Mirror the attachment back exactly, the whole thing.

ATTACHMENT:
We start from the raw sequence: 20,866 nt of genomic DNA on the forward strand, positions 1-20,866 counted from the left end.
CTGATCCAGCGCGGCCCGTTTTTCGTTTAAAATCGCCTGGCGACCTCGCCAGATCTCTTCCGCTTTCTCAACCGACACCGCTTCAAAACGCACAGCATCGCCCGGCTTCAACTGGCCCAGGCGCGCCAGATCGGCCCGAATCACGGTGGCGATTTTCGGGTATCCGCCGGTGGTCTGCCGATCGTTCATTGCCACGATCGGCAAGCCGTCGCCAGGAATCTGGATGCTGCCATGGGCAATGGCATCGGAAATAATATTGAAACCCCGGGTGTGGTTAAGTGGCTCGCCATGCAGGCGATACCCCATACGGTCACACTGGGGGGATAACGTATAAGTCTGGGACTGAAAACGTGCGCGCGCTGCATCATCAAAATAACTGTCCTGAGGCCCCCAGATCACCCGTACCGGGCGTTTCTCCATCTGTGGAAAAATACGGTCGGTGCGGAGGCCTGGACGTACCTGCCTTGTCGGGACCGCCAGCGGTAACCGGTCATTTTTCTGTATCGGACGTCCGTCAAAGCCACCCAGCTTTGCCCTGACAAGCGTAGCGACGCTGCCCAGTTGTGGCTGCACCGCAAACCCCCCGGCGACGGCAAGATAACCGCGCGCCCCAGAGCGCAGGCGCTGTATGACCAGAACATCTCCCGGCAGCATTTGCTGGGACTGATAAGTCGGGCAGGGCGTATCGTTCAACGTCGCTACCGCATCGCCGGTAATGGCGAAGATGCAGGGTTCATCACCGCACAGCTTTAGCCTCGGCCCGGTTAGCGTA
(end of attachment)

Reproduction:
We start from the raw sequence: 20,866 nt of genomic DNA on the forward strand, positions 1-20,866 counted from the left end.
CTGATCCAGCGCGGCCCGTTTTTCGTTTAAAATCGCCTGGCGACCTCGCCAGATCTCTTCCGCTTTCTCAACCGACACCGCTTCAAAACGCACAGCATCGCCCGGCTTCAACTGGCCCAGGCGCGCCAGATCGGCCCGAATCACGGTGGCGATTTTCGGGTATCCGCCGGTGGTCTGCCGATCGTTCATTGCCACGATCGGCAAGCCGTCGCCAGGAATCTGGATGCTGCCATGGGCAATGGCATCGGAAATAATATTGAAACCCCGGGTGTGGTTAAGTGGCTCGCCATGCAGGCGATACCCCATACGGTCACACTGGGGGGATAACGTATAAGTCTGGGACTGAAAACGTGCGCGCGCTGCATCATCAAAATAACTGTCCTGAGGCCCCCAGATCACCCGTACCGGGCGTTTCTCCATCTGTGGAAAAATACGGTCGGTGCGGAGGCCTGGACGTACCTGCCTTGTCGGGACCGCCAGCGGTAACCGGTCATTTTTCTGTATCGGACGTCCGTCAAAGCCACCCAGCTTTGCCCTGACAAGCGTAGCGACGCTGCCCAGTTGTGGCTGCACCGCAAACCCCCCGGCGACGGCAAGATAACCGCGCGCCCCAGAGCGCAGGCGCTGTATGACCAGAACATCTCCCGGCAGCATTTGCTGGGACTGATAAGTCGGGCAGGGCGTATCGTTCAACGTCGCTACCGCATCGCCGGTAATGGCGAAGATGCAGGGTTCATCACCGCACAGCTTTAGCCTCGGCCCGGTTAGCGTA